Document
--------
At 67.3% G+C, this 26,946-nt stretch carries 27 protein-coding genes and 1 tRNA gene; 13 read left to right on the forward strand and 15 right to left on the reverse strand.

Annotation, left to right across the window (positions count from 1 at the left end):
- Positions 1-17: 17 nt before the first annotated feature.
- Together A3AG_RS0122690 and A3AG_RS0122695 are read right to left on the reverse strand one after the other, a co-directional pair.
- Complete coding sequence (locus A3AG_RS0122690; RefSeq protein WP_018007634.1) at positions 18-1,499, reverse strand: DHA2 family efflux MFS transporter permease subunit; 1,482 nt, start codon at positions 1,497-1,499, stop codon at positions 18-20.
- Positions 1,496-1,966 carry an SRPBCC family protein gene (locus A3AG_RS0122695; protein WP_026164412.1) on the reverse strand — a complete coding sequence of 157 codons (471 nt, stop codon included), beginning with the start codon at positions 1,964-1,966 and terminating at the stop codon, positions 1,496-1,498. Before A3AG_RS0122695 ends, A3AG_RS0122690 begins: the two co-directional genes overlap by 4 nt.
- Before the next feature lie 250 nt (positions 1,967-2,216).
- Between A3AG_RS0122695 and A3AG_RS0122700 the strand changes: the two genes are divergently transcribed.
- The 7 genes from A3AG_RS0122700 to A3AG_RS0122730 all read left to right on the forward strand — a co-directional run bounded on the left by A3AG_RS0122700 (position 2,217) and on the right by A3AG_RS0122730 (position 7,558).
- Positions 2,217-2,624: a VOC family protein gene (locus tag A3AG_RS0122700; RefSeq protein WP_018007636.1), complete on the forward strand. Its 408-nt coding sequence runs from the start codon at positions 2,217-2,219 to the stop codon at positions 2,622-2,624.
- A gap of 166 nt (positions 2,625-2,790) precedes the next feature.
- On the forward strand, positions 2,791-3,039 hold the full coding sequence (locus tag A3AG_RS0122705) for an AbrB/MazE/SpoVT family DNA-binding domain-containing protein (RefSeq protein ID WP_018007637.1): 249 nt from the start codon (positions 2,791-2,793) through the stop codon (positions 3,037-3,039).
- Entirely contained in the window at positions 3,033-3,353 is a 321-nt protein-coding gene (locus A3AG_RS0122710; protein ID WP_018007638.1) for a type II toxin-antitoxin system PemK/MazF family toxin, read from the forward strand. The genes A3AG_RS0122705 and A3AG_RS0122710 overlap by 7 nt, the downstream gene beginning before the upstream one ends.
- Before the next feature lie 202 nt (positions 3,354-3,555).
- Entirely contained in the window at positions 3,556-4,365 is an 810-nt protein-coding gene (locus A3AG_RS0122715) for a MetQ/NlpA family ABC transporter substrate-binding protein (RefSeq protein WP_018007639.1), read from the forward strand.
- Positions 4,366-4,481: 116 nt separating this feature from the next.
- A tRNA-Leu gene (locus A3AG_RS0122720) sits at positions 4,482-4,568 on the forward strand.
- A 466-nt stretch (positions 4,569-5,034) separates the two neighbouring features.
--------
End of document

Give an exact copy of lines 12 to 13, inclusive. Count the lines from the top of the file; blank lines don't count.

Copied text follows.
- On the forward strand, positions 2,791-3,039 hold the full coding sequence (locus tag A3AG_RS0122705) for an AbrB/MazE/SpoVT family DNA-binding domain-containing protein (RefSeq protein ID WP_018007637.1): 249 nt from the start codon (positions 2,791-2,793) through the stop codon (positions 3,037-3,039).
- Entirely contained in the window at positions 3,033-3,353 is a 321-nt protein-coding gene (locus A3AG_RS0122710; protein ID WP_018007638.1) for a type II toxin-antitoxin system PemK/MazF family toxin, read from the forward strand. The genes A3AG_RS0122705 and A3AG_RS0122710 overlap by 7 nt, the downstream gene beginning before the upstream one ends.